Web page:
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Molecular determinants of disease severity in urinary tract infection

Abstract

The most common and lethal bacterial pathogens have co-evolved with the host. Pathogens are the aggressors, and the host immune system is responsible for the defence. However, immune responses can also become destructive, and excessive innate immune activation is a major cause of infection-associated morbidity, exemplified by symptomatic urinary tract infections (UTIs), which are caused, in part, by excessive innate immune activation. Severe kidney infections (acute pyelonephritis) are a major cause of morbidity and mortality, and painful infections of the urinary bladder (acute cystitis) can become debilitating in susceptible patients. Disease severity is controlled at specific innate immune checkpoints, and a detailed understanding of their functions is crucial for strategies to counter microbial aggression with novel treatment and prevention measures. One approach is the use of bacterial molecules that reprogramme the innate immune system, accelerating or inhibiting disease processes. A very different outcome is asymptomatic bacteriuria, defined by low host immune responsiveness to bacteria with attenuated virulence. This observation provides the rationale for immunomodulation as a new therapeutic tool to deliberately modify host susceptibility, control the host response and avoid severe disease. The power of innate immunity as an arbitrator of health and disease is also highly relevant for emerging pathogens, including the current COVID-19 pandemic.

Key points

  • Host resistance to infection is maintained by tight control of the immune response. If uncontrolled, excessive immune activation can lead to severe disease and inefficient microbial clearance.

  • Urinary tract infections (UTIs) are a major cause of acute disease morbidity and mortality, as well as chronic sequelae. Uropathogens trigger innate immune responses in the kidneys (acute pyelonephritis) or the urinary bladder (acute cystitis).

  • Disease severity is regulated at specific innate immune checkpoints, which control transcription and critical antimicrobial effector functions.

  • Distinct susceptibility genes distinguish the two forms of symptomatic UTI through different mechanisms of immune hyperactivation.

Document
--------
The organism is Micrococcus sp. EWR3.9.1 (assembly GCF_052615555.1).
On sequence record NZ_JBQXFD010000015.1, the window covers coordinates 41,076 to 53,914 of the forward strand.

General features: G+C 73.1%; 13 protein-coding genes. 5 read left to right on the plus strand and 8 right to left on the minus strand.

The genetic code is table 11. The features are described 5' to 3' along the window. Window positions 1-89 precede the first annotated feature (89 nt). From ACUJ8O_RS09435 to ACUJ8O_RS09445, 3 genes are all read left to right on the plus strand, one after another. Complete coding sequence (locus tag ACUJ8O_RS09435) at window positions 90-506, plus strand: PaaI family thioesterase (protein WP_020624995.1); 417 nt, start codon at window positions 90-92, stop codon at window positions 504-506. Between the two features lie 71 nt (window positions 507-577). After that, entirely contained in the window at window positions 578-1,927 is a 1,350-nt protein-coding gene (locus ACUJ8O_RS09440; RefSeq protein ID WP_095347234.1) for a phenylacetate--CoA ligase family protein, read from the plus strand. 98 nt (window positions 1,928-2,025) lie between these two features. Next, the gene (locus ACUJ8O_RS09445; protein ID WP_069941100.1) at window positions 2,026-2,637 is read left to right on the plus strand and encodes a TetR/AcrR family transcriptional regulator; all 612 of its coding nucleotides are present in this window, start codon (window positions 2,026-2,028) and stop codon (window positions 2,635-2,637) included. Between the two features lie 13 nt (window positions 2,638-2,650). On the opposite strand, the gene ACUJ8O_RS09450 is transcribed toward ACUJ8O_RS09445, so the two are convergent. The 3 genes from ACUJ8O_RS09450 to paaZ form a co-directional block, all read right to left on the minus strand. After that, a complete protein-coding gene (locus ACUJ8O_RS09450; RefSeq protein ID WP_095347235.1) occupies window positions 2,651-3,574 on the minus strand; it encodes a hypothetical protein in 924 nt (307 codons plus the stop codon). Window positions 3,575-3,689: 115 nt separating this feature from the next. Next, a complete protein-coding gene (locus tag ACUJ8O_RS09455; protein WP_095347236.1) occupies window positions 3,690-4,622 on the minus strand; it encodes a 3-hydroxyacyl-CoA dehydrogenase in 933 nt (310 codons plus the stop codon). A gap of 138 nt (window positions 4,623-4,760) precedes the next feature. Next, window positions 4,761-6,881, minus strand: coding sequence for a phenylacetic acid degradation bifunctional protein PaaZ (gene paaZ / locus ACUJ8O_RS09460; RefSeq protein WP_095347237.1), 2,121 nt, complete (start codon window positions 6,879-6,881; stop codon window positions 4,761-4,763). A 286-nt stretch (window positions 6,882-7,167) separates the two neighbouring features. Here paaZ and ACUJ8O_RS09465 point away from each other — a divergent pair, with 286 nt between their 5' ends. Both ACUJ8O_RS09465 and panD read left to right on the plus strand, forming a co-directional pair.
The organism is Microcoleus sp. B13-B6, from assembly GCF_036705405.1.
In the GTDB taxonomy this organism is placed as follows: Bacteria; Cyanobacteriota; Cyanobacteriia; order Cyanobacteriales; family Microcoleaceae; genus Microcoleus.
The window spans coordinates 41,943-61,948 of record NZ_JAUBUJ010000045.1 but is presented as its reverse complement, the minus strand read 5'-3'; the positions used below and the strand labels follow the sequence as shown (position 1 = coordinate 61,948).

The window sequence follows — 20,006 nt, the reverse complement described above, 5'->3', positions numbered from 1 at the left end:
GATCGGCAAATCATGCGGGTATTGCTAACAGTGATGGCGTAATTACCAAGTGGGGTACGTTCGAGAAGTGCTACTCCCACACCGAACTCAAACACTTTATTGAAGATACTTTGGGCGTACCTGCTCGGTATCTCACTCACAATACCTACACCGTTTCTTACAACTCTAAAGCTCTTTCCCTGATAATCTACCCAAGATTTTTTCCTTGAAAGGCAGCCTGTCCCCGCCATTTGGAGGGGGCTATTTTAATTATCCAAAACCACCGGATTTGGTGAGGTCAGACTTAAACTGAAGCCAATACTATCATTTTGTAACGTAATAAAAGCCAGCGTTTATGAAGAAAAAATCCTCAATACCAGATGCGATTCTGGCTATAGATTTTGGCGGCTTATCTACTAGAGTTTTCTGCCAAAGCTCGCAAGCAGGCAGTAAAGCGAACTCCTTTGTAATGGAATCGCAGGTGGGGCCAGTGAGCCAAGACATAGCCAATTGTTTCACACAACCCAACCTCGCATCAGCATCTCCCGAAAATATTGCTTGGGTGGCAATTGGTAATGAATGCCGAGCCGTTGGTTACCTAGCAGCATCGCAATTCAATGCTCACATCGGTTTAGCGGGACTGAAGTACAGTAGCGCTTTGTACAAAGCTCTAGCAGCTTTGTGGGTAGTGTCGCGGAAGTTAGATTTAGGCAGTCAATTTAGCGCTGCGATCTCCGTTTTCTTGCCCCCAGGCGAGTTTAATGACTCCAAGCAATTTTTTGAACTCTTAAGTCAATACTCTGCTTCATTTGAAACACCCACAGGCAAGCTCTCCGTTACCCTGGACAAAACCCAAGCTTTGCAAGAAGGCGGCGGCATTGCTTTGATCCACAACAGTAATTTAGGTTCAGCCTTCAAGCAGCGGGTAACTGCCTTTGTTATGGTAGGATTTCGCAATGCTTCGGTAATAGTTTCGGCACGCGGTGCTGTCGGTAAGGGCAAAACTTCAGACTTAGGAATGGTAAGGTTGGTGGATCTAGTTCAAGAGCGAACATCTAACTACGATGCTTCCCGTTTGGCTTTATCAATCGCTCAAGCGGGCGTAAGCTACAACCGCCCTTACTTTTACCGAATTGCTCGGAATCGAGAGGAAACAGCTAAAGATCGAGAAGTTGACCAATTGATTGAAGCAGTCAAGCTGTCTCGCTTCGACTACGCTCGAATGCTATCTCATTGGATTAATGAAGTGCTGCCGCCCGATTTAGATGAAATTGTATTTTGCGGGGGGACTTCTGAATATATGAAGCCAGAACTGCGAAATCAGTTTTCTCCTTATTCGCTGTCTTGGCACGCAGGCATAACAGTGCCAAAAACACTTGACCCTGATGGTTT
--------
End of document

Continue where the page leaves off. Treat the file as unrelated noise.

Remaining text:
• Bacteria with reduced virulence are carried asymptomatically and enhance their fitness by actively inhibiting the host response.

  • This level of molecular resolution in UTI offers an exciting potential for improved diagnosis and novel immunomodulatory therapies.

Introduction

Infections remain a major cause of mortality worldwide and the long-term consequences can be severe for those who survive. The cycle of infection is one of ‘bad bugs’, susceptible patients, acute disease and debilitating sequelae1. Pathogens are the aggressors, and the host immune system is responsible for the defence. However, the host immune system can also become destructive, and excessive innate immune activation is a major cause of infection-associated morbidity2.

Innate immunity provides an immediate antimicrobial defence to all classes of plant and animal life3,4,5. Through specific recognition and activation strategies, the immune response targets and eliminates pathogens while sustaining symbiosis with the commensal flora; an impressive level of precision6. The defence is executed by a variety of mechanisms that also trigger inflammation and disease symptoms. Fortunately, this response is mostly transient and health is restored, but in susceptible hosts, a lack of molecular control can create exaggerated inflammatory states, severe disease, mortality and in some cases chronic inflammatory disorders.

Host susceptibility can be attributed, in part, to shortcomings of the innate immune system, which provides opportunities for the infecting pathogens7,8 (Fig. 1). Detailed molecular insights now reveal how a subset of susceptible individuals develop severe infections, recurrences and tissue damage. The crucial role of innate immunity for host susceptibility is apparent in the urinary tract, where some of these defence mechanisms were first identified9,10. Urinary tract infections (UTIs), are extremely common and increasingly difficult to treat owing to antimicrobial resistance11,12,13. At least half of all women experience acute cystitis, an infection of the urinary bladder characterized by pain, dysuria and frequency of voiding14,15,16,17 (Fig. 2). A subset of these women develop recurrent cystitis, which seriously impairs quality of life. Men are substantially less affected than women (5–8 per 10,000)18,19. Acute pyelonephritis (APN) is a serious, potentially life-threatening infection of the kidneys, accompanied by urosepsis in about 30% of adults20,21,22,23 (Fig. 2). In childhood, APN is at least as common as pneumonia, and can delay renal growth or cause focal renal tissue damage, increasing the risk of long-term morbidities such as hypertension and renal failure24,25,26,27. At present, no reliable tools exist to predict the risk of recurrent APN, renal tissue damage or other detrimental effects of infection.